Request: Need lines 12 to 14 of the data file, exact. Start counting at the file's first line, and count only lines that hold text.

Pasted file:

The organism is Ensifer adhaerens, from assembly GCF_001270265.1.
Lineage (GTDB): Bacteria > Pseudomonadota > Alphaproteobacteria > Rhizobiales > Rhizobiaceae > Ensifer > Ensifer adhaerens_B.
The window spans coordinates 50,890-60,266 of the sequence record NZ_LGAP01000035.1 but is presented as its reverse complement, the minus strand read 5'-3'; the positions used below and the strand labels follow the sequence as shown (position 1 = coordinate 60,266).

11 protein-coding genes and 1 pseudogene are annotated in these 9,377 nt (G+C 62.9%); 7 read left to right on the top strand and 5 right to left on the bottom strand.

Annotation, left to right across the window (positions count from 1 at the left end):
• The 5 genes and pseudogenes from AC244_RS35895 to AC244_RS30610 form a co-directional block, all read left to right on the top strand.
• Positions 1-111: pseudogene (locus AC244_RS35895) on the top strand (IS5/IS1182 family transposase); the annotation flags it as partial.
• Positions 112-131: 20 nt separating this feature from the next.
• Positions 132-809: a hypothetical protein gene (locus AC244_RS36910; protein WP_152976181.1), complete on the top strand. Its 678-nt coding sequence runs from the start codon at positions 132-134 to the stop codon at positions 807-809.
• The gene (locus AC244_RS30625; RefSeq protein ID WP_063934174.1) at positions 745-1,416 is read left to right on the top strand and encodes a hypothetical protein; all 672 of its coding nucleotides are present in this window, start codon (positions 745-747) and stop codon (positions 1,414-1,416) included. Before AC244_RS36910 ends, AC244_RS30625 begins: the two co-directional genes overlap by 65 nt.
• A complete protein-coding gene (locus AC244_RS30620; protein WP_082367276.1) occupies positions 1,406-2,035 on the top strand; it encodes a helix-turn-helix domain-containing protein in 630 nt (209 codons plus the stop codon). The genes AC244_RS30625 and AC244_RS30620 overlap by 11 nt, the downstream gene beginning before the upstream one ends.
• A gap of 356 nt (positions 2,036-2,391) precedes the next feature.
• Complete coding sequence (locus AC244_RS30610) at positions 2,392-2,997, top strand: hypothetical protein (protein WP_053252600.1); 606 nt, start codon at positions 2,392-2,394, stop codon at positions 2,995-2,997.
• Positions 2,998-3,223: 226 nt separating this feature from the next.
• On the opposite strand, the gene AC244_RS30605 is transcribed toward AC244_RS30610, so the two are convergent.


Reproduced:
• A gap of 356 nt (positions 2,036-2,391) precedes the next feature.
• Complete coding sequence (locus AC244_RS30610) at positions 2,392-2,997, top strand: hypothetical protein (protein WP_053252600.1); 606 nt, start codon at positions 2,392-2,394, stop codon at positions 2,995-2,997.
• Positions 2,998-3,223: 226 nt separating this feature from the next.